The 7 Best Romantic Comedy Movies on Amazon Prime Video

In the mood for laughter and love? If you have Amazon Prime, you can watch all of these high-quality romantic comedy movies!

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When sat alone or with friends, searching desperately for something good to watch, you can always rely on the most heartwarming of movie genres: the romantic comedy.

From Tom Hanks and Meg Ryan to the grand old days of Audrey Hepburn and Gregory Peck, there isn't another movie genre that can make one feel warmer inside than a grand old rom-com.

And if you have Amazon Prime, you have a lot of options! Here are some of the best romantic comedy movies on Amazon Prime Video that you can stream right now.

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7. 50/50 (2011)

50/50 is the story of a man named Adam and his fight against cancer, and it's one of the most surprising romantic comedies one can watch—because it takes such an awful disease and shows the audience the "funny" side of being sick with cancer.

Anna Kendrick plays an endlessly optimistic therapist who provides the love interest in the film, and she does a fine job. Her chemistry with Joseph Gordon Levitt is perfectly weighted against the other.

Seth Rogen also provides a bromance element to the film as Adam's best friend, who genuinely loves him and tries to get him through.

The premise of this movie may not sound like it'd be a riot, but Levitt, Kendrick, and Rogen find a way to push the seriousness of cancer aside without downplaying the gravity of the condition, all while allowing the strange absurdness of it to come across.

6. My Best Friend's Wedding (1997)

Upon hearing news that her long-time best friend is engaged, New York food critic Julianne (played by Julia Roberts) realizes that she loves Michael and begins hatching her scheme to wreck his engagement and take him for herself.

My Best Friend's Wedding is a film that embraces the absurdity that it portrays, and because of that, it circles into charming territory.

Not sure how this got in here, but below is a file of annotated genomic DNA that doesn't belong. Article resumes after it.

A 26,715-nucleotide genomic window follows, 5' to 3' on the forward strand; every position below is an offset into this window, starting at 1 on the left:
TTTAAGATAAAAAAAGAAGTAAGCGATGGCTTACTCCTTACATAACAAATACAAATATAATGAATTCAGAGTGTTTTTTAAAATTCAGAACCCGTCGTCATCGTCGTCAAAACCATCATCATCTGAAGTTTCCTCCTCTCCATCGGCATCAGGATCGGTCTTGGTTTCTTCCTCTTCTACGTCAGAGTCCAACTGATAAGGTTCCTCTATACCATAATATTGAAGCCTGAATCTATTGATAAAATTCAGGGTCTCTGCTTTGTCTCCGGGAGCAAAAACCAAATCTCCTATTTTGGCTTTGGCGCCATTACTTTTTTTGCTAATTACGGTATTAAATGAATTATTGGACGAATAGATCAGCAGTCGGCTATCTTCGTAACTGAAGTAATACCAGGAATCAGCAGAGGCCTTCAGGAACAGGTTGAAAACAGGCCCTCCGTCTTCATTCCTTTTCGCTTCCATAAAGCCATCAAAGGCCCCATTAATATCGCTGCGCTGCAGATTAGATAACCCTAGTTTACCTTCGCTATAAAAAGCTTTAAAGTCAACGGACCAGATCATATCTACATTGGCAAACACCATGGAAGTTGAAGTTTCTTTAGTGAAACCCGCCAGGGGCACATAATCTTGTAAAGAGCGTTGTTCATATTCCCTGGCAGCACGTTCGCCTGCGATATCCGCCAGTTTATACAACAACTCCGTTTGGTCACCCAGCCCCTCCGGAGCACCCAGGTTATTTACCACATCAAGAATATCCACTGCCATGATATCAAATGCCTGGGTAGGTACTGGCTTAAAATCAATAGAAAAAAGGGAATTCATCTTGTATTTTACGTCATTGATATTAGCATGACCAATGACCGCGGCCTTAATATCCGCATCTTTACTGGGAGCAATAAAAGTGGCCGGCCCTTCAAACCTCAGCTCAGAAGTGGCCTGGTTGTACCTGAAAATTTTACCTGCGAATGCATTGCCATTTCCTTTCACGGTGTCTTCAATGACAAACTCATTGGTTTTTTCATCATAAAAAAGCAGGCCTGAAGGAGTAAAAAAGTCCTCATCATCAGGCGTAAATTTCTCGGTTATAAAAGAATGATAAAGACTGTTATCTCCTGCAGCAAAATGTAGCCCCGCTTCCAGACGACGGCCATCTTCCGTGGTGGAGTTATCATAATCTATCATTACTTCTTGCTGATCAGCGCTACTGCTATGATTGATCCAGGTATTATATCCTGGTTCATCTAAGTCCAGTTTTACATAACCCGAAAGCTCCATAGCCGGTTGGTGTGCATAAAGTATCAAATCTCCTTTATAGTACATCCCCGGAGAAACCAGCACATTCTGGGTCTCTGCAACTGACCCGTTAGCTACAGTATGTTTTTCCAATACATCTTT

Julia Roberts' Julianne is slightly deranged and heinously selfish in her goal of ruining Michael's wedding, but upon meeting Cameron Diaz's over-the-top Kimmy, the audience does see that she has some cause.

The chemistry between Dermot Mulroney, Roberts, and Diaz holds the film together, and Roberts' performance is devilishly sharp—but that doesn't stop you from rooting for Julianne.

5. The Terminal (2004)

The Terminal is loosely based on the true story of Mehran Karimi Nasseri, who stayed in Paris' Charles De Gaulle airport for 18 years. But that's where the inspiration ends.

Director Steven Spielberg and star Tom Hanks deliver a movie about a man named Victor Navorski who's indefinitely stuck in New York's JFK Airport after a military coup in his home country.

While adapting to life within the terminal, Navorski meets a flight attendant named Amelia Warren (played by Catherine Zeta-Jones) and the two connect.

The movie is driven by Hanks' endless charm as Navorski, as well as the comedic performances of those around him. Zeta-Jones provides something different from most romantic comedies, and her role changes from love interest to savior.